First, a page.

International Scientists have employed a new method utilizing tsunami signals to calculate the calving magnitude of an ocean-terminating glacier in northwestern Greenland, uncovering correlations between calving flux and environmental factors such as air temperature, ice speed, and ocean tides.
Hokaido/Japan — In recent years, glaciers near the North and South poles, as well as in mountainous areas, have been shrinking due to the effect of global warming, becoming a significant contributor to the recent sea level rise. Calving glaciers, which discharge icebergs into an ocean or lake, have retreated more rapidly than those on land because of sections collapsing at the glacier front and due to submarine melting.
It is, however, difficult to directly measure the volume of calving ice and submarine melting because conducting on-site examinations at the glacier front can be dangerous. Conventional methods that measure their volume based on satellite image analysis also yield only low temporal and spatial resolutions and do not allow continuous monitoring.
What happens when icebergs break off?
When icebergs break off into water, the so-called impulse waves or simply, tsunami waves, move over the ocean or lake. In this study, the team including Evgeny Podolskiy and Shin Sugiyama of Hokkaido University and Masahiro Minowa of the Austral University of Chile measured the volume of icebergs that broke off from Bowdoin Glacier, a calving glacier terminating at the head of Bowdoin Fjord. An underwater pressure sensor capable of making 20 measurements per second was placed in front of the glacier to record calving-generated tsunami waves measuring 10 centimeters to 1 meter high. The researchers then compared the data with high-resolution images of the glacier front taken by unmanned aerial vehicles (UAVs) as well as images by a time-lapse camera to find the relationship between calving events and tsunami-wave properties.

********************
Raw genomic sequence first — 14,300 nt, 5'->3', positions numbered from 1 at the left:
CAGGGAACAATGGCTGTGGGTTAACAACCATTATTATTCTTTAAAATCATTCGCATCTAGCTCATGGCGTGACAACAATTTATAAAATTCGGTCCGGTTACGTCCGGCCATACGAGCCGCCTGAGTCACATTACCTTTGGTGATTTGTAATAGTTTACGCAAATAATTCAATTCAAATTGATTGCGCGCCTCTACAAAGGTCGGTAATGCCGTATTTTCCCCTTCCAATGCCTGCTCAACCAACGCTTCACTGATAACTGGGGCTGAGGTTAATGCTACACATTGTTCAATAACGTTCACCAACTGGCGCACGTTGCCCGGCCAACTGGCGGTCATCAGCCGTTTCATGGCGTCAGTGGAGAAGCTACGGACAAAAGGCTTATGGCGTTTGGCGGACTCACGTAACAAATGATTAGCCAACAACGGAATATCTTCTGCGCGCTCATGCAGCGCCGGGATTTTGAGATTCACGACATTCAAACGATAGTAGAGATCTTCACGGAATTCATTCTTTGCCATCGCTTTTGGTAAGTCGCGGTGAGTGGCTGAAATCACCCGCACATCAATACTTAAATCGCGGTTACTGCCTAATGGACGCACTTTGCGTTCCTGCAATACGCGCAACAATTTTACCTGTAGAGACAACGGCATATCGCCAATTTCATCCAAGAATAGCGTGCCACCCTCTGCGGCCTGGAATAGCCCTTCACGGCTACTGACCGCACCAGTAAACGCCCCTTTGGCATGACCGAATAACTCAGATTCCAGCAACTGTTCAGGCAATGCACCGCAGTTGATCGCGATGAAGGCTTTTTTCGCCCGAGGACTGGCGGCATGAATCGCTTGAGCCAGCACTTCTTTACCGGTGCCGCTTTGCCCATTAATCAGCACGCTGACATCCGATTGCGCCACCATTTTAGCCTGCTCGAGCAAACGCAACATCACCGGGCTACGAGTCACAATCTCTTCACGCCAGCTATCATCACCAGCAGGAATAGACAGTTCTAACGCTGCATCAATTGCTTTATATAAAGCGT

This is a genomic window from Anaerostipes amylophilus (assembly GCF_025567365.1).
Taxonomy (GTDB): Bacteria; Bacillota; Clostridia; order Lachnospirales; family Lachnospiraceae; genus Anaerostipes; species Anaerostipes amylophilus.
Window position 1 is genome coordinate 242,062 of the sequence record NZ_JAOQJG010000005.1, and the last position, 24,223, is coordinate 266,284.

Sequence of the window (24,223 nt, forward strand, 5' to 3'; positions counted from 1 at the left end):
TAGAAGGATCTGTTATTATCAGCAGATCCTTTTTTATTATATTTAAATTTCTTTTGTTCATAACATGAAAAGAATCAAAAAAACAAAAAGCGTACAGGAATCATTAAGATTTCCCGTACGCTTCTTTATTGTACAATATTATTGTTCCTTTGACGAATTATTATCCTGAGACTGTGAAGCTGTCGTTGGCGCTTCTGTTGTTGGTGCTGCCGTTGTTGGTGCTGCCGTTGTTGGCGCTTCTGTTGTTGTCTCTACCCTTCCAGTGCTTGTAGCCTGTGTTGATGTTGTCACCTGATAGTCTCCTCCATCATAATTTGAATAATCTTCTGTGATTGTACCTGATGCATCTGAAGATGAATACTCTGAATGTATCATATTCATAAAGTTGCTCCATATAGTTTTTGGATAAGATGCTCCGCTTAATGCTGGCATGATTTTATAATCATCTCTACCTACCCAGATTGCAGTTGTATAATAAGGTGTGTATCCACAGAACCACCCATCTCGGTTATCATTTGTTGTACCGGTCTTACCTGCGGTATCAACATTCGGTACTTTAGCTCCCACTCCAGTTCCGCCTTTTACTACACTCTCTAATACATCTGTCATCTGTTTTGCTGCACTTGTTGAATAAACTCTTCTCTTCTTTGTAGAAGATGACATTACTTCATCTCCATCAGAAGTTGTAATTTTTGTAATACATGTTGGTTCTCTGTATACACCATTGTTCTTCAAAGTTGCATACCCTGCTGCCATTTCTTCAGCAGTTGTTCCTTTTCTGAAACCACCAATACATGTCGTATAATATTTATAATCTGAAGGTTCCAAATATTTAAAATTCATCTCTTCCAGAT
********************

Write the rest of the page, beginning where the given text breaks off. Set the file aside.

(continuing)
Correlation between ice volume and wave amplitude
The team found a positive correlation between the volume of calving ice and wave amplitude, and confirmed that the distance to calving events can be measured with a single pressure sensor from a frequency dispersion of water waves. Based on their measurements, they estimated the temporal and spatial distribution of icebergs that broke off within the study period from Bowdoin Glacier. The estimated volume of calving ice was also compared with the speed the glacier was flowing, the tides, and fluctuations in air temperature.
The team found that the calving volume was higher at places where meltwater rises from the bottom of the glacier to the sea surface. The calving volume, or rate, was greater during periods of fast ice flow, high air temperature, and at falling/low tide. A satellite image analysis showed calving events caused only 20 percent of the mass loss at the glacier front, suggesting 80 percent of the ice mass loss was caused by submarine melting.
“Our study, which utilized tsunami signals to measure the calving flux, will help us understand the interplay between glaciers and oceans, a key factor in predicting future evolutions of glaciers,” says Evgeny Podolskiy.
The study was led by Masahiro Minowa and was conducted in collaboration with Austral University of Chile, ETH Zurich and the University of Florence.
Video of a calving event synchronized with surface wave data. (Minowa M., et al., Earth and Planetary Science Letters, April 1, 2019)
Original Article: Minowa M., et al., Calving flux estimation from tsunami waves; Earth and Planetary Science Letters, April 1, 2019; DOI: 10.1016/j.epsl.2019.03.023